Sunday, October 4, 2009

Archaeologist David Gill Celebrates Italy's Latest "Trophy Art" Exhibit

Archaeologist and SAFE associated blogger David Gill "celebrates" Italy's latest display of "trophy art" repatriated from North American collections in his latest PRNewswire release. See Looting Matters: Italy continues to celebrate the return of antiquities

But doesn't all this just divert attention from the real problems-- Italy's inablity to reform its cultural bureaucracy, unwillingness to fund its cultural establishment adequately, and to adopt more rational laws-- like the Portable Antiquities Scheme and the Treasure Act --that would ensure that the State only keeps what it can reasonably be expected to take care of?

Gill certainly ignores the politics behind the exhibit. The latest display, celebrating 40 years of the Comando Carabinieri per la Tutela del Patrimonio Culturale, continues the theme of a far more prominent "trophy art" exhibit, entitled "Nostoi," that opened before the last Italian election. Efforts of then Culture Minister Francesco Rutelli, "the Great Repatriator," to use the exhibit to drum up nationalist sentiment and votes before the last election failed miserably. See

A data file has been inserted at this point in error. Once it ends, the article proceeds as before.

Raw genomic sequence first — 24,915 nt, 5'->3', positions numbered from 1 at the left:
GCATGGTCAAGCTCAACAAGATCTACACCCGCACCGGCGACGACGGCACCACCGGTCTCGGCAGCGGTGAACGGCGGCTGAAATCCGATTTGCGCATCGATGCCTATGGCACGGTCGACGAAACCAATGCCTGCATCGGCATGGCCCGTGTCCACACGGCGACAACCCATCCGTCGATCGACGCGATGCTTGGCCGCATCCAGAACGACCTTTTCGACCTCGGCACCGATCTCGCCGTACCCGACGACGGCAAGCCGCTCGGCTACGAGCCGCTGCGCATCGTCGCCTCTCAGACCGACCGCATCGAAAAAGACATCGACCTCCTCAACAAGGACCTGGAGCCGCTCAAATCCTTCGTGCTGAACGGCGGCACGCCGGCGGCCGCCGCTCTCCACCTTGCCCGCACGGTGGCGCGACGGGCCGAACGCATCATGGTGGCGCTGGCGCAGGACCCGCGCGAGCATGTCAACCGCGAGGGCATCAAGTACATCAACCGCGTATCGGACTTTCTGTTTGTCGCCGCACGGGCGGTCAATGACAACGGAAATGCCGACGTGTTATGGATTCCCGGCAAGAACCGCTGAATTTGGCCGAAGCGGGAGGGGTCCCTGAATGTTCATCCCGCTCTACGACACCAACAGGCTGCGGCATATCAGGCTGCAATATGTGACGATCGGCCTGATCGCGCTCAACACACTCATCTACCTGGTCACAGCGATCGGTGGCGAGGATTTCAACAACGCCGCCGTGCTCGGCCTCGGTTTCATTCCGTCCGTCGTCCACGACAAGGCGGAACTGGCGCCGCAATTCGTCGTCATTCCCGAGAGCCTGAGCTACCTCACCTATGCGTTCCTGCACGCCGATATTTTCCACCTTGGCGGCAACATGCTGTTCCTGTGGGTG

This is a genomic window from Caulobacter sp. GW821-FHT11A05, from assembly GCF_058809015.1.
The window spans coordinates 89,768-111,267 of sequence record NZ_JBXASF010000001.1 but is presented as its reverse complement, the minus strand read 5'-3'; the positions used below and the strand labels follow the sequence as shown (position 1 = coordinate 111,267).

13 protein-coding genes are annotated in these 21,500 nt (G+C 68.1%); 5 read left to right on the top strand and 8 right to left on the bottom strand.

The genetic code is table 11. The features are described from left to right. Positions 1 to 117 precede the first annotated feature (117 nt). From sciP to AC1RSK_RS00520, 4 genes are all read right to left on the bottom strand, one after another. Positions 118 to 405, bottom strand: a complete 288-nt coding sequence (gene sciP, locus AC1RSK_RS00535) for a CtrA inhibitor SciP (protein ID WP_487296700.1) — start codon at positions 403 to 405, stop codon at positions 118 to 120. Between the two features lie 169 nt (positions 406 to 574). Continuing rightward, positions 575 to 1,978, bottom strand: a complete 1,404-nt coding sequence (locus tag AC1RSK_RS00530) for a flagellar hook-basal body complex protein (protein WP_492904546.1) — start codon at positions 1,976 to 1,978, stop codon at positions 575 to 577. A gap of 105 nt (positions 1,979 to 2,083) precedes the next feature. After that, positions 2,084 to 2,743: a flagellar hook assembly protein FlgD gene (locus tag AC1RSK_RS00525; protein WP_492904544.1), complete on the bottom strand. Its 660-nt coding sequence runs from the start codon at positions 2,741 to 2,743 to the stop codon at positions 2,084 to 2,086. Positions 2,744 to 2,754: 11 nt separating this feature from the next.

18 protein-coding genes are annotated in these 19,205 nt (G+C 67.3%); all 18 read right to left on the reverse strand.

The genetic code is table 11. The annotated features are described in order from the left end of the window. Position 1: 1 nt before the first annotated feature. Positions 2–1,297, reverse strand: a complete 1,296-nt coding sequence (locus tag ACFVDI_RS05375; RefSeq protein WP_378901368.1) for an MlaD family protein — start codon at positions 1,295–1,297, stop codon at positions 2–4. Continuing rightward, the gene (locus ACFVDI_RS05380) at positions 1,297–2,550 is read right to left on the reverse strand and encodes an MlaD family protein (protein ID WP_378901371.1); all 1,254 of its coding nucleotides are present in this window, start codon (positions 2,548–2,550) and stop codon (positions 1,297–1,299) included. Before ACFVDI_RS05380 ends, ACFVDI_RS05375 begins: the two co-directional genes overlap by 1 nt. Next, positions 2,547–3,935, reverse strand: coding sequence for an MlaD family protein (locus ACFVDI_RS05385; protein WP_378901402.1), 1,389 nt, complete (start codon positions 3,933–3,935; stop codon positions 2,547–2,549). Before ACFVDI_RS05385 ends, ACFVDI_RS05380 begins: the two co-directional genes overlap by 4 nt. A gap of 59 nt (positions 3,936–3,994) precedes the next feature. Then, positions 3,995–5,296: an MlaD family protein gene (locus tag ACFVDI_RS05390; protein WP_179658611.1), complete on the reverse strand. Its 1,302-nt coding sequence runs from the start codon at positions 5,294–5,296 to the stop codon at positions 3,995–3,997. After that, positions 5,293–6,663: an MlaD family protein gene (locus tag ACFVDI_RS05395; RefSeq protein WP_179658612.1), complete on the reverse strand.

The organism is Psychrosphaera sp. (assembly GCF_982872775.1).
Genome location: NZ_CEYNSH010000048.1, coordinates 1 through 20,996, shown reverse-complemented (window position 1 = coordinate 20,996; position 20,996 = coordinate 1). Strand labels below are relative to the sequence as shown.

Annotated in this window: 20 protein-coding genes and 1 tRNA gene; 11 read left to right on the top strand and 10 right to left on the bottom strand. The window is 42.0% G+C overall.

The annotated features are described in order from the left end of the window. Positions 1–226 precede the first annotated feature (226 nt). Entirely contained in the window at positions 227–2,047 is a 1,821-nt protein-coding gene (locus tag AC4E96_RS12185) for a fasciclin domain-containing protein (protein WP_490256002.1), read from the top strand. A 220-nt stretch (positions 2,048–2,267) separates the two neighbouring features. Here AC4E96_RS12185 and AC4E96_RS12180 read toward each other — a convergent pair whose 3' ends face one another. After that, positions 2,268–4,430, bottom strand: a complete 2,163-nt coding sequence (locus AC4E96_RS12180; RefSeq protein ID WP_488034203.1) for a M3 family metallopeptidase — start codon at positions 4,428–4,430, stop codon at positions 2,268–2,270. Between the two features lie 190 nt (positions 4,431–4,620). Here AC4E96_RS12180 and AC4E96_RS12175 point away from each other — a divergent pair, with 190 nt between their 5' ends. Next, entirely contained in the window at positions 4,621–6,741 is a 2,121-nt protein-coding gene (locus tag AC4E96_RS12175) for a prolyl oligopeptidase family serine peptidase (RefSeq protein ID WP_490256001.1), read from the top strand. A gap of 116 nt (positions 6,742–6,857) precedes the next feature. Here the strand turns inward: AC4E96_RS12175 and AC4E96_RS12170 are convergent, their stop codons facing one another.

Rutelli's Center Left Coalition was defeated resoundingly by a Center Right Coalition headed by current Prime Minister Berlusconi. Since then, the Berulsconi Government has taken a less confrontational approach to repatriations and has instead focused its attentions on trying to reform -- with limited success-- Italy's entrenched cultural bureaucracy. See In revenge, Italian cultural bureaucrats have helped hype tape-recorded revelations that the Prime Minister failed to report Punic tombs under his Sardinian estate in a sex scandal that the Center Left hopes will undercut Berlusconi's popularity. See

The fact that these exhibits are so mixed up with Italian politics should raise questions for "cultural property observers" unencumbered by the "archaeology over all" perspective of Gill and his associates at SAFE. One suspects Italian cultural bureaucrats hope the new exhibit will encourage the government to return to a more aggressive stance on repatriations, and forget about real reforms of the system that could undercut their own power.

But one need look no further than the condition of the Castel Sant' Angelo, where the latest "trophy art" exhibit is being held, to conclude that true reforms are desperately needed. According to a 2005 article, the cultural landmark is badly in need of repair and is in danger of collapse. See

The same can be said of Italy's cultural heritage establishment despite efforts to divert attention away from its problems through "trophy art" exhibits like that publicized in Gill's latest press release.

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